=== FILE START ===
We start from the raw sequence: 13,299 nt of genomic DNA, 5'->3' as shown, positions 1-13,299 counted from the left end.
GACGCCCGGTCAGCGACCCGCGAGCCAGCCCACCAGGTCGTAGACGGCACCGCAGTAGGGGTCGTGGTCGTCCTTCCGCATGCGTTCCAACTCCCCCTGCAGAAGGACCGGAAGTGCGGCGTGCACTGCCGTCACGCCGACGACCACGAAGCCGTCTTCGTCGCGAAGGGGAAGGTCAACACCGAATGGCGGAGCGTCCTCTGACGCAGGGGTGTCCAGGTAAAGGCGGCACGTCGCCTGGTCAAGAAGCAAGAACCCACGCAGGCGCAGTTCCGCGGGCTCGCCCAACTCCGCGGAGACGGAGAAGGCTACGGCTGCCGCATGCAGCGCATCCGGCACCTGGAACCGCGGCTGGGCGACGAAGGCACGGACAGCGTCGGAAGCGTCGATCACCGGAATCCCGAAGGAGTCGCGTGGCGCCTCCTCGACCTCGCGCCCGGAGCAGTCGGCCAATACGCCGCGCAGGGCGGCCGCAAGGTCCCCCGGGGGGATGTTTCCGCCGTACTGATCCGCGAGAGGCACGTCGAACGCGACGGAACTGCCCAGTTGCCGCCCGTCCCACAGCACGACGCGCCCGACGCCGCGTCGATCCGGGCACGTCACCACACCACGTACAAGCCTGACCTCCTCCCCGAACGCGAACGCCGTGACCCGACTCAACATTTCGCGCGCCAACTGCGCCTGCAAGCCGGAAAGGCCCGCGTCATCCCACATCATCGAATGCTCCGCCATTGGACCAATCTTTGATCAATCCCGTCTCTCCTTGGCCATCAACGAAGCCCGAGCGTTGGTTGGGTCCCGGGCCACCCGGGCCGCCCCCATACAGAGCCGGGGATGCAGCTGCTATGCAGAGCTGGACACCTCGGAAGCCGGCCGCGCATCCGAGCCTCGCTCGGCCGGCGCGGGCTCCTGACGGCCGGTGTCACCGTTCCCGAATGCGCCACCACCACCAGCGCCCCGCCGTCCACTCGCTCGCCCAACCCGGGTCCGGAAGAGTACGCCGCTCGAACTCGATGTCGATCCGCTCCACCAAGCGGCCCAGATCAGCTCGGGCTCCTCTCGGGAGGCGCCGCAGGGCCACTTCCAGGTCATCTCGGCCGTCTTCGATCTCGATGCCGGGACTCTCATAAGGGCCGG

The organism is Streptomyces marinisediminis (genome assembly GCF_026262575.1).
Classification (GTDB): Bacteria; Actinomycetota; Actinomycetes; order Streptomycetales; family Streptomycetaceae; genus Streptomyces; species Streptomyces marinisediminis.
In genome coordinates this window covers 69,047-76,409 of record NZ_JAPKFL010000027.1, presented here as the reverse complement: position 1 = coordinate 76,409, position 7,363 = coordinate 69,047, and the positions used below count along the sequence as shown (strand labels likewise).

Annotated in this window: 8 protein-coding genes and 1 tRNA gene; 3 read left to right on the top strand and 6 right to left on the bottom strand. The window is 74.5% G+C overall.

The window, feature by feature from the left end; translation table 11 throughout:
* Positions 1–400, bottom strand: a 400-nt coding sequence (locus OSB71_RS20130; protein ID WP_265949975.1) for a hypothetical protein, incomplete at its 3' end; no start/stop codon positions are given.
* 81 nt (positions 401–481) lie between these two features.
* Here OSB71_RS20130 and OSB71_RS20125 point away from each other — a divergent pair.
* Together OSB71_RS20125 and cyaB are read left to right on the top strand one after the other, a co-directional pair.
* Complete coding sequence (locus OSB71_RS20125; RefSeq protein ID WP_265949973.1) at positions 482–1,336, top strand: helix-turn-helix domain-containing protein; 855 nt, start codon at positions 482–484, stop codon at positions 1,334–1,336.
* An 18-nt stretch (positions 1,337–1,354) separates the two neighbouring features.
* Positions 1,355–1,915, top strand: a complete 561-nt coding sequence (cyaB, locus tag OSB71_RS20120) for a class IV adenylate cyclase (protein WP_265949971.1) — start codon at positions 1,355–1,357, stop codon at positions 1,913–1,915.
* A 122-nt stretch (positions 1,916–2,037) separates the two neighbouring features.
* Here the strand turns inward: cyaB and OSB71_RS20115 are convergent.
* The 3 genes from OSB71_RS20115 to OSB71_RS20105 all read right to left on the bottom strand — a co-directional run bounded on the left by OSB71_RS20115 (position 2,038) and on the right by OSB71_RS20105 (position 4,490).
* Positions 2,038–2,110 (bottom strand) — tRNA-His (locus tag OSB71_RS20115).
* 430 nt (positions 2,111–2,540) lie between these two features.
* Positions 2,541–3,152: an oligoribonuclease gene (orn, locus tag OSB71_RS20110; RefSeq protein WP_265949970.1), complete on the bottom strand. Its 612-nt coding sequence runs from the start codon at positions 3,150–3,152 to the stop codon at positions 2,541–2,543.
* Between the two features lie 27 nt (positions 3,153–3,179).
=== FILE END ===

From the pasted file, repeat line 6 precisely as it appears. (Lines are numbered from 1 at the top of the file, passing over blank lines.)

Annotated in this window: 8 protein-coding genes and 1 tRNA gene; 3 read left to right on the top strand and 6 right to left on the bottom strand. The window is 74.5% G+C overall.